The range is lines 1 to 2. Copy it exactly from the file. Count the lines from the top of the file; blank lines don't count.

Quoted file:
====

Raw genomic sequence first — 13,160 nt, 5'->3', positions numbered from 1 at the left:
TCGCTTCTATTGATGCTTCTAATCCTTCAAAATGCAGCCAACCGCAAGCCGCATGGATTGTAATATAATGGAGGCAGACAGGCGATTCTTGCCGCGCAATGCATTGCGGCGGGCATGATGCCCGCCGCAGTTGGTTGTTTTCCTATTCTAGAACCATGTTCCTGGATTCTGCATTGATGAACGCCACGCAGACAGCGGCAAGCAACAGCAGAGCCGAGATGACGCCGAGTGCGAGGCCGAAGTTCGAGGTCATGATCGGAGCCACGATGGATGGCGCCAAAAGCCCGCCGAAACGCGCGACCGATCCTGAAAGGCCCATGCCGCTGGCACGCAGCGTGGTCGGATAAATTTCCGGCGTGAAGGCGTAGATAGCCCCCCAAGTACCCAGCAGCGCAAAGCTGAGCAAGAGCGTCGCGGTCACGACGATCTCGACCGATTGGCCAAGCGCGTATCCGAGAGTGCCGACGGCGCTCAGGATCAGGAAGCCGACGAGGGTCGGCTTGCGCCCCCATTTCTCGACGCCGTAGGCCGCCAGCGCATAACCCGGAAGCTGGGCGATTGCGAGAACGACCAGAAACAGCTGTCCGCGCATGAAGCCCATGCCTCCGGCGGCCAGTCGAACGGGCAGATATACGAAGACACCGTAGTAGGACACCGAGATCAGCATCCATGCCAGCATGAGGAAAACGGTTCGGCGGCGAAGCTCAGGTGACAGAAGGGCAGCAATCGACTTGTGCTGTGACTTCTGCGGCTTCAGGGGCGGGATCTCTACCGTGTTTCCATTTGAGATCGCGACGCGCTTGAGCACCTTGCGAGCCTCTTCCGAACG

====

Raw genomic sequence first — 13,160 nt, 5'->3', positions numbered from 1 at the left:
TCGCTTCTATTGATGCTTCTAATCCTTCAAAATGCAGCCAACCGCAAGCCGCATGGATTGTAATATAATGGAGGCAGACAGGCGATTCTTGCCGCGCAATGCATTGCGGCGGGCATGATGCCCGCCGCAGTTGGTTGTTTTCCTATTCTAGAACCATGTTCCTGGATTCTGCATTGATGAACGCCACGCAGACAGCGGCAAGCAACAGCAGAGCCGAGATGACGCCGAGTGCGAGGCCGAAGTTCGAGGTCATGATCGGAGCCACGATGGATGGCGCCAAAAGCCCGCCGAAACGCGCGACCGATCCTGAAAGGCCCATGCCGCTGGCACGCAGCGTGGTCGGATAAATTTCCGGCGTGAAGGCGTAGATAGCCCCCCAAGTACCCAGCAGCGCAAAGCTGAGCAAGAGCGTCGCGGTCACGACGATCTCGACCGATTGGCCAAGCGCGTATCCGAGAGTGCCGACGGCGCTCAGGATCAGGAAGCCGACGAGGGTCGGCTTGCGCCCCCATTTCTCGACGCCGTAGGCCGCCAGCGCATAACCCGGAAGCTGGGCGATTGCGAGAACGACCAGAAACAGCTGTCCGCGCATGAAGCCCATGCCTCCGGCGGCCAGTCGAACGGGCAGATATACGAAGACACCGTAGTAGGACACCGAGATCAGCATCCATGCCAGCATGAGGAAAACGGTTCGGCGGCGAAGCTCAGGTGACAGAAGGGCAGCAATCGACTTGTGCTGTGACTTCTGCGGCTTCAGGGGCGGGATCTCTACCGTGTTTCCATTTGAGATCGCGACGCGCTTGAGCACCTTGCGAGCCTCTTCCGAACG